Email updates

Keep up to date with the latest news and content from BMC Genomics and BioMed Central.

Open Access Research article

Genome-wide recruitment to Polycomb-modified chromatin and activity regulation of the synovial sarcoma oncogene SYT-SSX2

Christina B Garcia1, Christian M Shaffer2 and Josiane E Eid1*

Author Affiliations

1 Department of Cancer Biology, Vanderbilt University School of Medicine, 37232 Nashville, TN, USA

2 Center for Human Genetics Research, Vanderbilt University, 37232, Nashville, TN, USA

For all author emails, please log on.

BMC Genomics 2012, 13:189  doi:10.1186/1471-2164-13-189

Published: 17 May 2012

Abstract

Background

SYT-SSX is the oncogene associated with synovial sarcoma (SS), a stem cell disease. SYT-SSX is thought to be responsible for sarcoma initiation and development. It interacts with components of Polycomb and SWI/SNF complexes, the two epigenetic controllers that maintain the heritable status of differentiation-specific genes in the stem/progenitor cell. Through these associations SYT-SSX is thought to alter gene expression programs by epigenetic mechanisms. Recently, we reported that SYT-SSX2 reprograms mesenchymal stem cells and myoblasts by dictating their commitment to the neural lineage while disrupting their normal differentiation. This reprogramming was due to the direct occupancy of proneural genes by the SYT-SSX2 nuclear complex. To gain a clear understanding of SYT-SSX2 control of gene expression networks, we conducted a thorough genome-wide analysis to determine the mechanism of its recruitment and identify signature sets of epigenetic markers that would predict its targeting and transcriptional activity.

Results

SYT-SSX2 was recruited to distinct loci across all chromosomes, and an overwhelming number of Polycomb-modified sites enriched with the trimethylated histone H3 on lysine 27 (H3K27me3) formed the main recruiting module for SYT-SSX2. Not all SYT-SSX2/H3K27me3-occupied genes had altered expression, denoting the requirement for additional signals upon oncogene binding. Differential binding and epigenetic patterns distinguished upregulated and downregulated genes. Most activated genes had SYT-SSX2 sites enriched with H3K27me3 within their body or near their transcription start site (TSS) whereas a majority of downregulated genes were characterized by SYT-SSX2/H3K27me3-rich regions at long-range, or by modifications associated with transcription activation within the gene body or near the TSS. Hierarchical and functional clustering identified H3K27me3 as the dominant epigenetic marker associated with SYT-SSX2 binding and gene expression. Notably, this analysis revealed a cluster of upregulated neuronal genes densely covered by H3K27me3, consistent with programming toward the neural lineage by SYT-SSX2 observed previously.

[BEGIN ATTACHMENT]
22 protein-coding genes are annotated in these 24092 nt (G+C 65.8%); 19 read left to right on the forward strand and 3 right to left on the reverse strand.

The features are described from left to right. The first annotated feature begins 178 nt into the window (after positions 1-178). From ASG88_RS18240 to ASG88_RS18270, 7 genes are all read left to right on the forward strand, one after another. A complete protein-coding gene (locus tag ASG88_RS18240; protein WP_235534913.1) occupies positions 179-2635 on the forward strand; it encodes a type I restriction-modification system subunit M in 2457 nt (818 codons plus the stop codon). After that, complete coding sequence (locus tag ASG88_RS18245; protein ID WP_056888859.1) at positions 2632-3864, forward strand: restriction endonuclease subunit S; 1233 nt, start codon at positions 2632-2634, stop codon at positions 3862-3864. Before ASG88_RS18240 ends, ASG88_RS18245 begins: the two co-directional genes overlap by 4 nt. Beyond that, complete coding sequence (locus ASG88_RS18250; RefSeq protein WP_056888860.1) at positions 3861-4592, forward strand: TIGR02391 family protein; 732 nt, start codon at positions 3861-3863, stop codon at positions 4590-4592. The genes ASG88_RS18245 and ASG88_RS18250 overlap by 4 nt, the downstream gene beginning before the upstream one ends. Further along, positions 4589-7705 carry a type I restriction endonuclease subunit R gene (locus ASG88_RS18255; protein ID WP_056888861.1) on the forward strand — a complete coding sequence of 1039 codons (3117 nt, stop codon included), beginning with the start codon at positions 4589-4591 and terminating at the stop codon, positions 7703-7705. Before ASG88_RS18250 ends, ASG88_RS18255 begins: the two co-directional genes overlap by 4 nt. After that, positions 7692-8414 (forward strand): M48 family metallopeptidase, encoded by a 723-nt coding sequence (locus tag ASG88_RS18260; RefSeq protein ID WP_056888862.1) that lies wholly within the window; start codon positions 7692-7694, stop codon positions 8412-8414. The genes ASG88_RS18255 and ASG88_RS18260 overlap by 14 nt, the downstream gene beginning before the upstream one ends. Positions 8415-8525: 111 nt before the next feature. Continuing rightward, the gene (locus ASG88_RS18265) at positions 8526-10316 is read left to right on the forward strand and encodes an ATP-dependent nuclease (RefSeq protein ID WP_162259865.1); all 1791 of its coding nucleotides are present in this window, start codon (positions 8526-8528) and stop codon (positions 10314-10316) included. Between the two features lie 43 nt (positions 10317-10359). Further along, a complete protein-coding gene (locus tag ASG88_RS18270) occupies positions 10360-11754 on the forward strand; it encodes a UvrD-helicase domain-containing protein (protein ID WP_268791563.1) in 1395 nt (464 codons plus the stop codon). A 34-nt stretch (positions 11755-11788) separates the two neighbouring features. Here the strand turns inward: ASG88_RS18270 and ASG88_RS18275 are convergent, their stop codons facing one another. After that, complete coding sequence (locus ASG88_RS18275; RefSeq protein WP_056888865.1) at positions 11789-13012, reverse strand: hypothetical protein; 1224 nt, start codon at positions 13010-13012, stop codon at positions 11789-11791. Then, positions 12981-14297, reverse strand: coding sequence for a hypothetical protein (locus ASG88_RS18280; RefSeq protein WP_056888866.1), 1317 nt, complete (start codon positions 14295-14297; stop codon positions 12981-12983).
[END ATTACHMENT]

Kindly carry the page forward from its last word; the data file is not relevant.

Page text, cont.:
Conclusions

The data analysis revealed that Polycomb complexes or their modified chromatin and their stably silenced differentiation programs seem to be the main target for SYT-SSX2, suggesting that their perturbation is at the center of tumorigenesis driven by the oncogene. Further research into this mechanism is crucial to the full understanding of SS biology.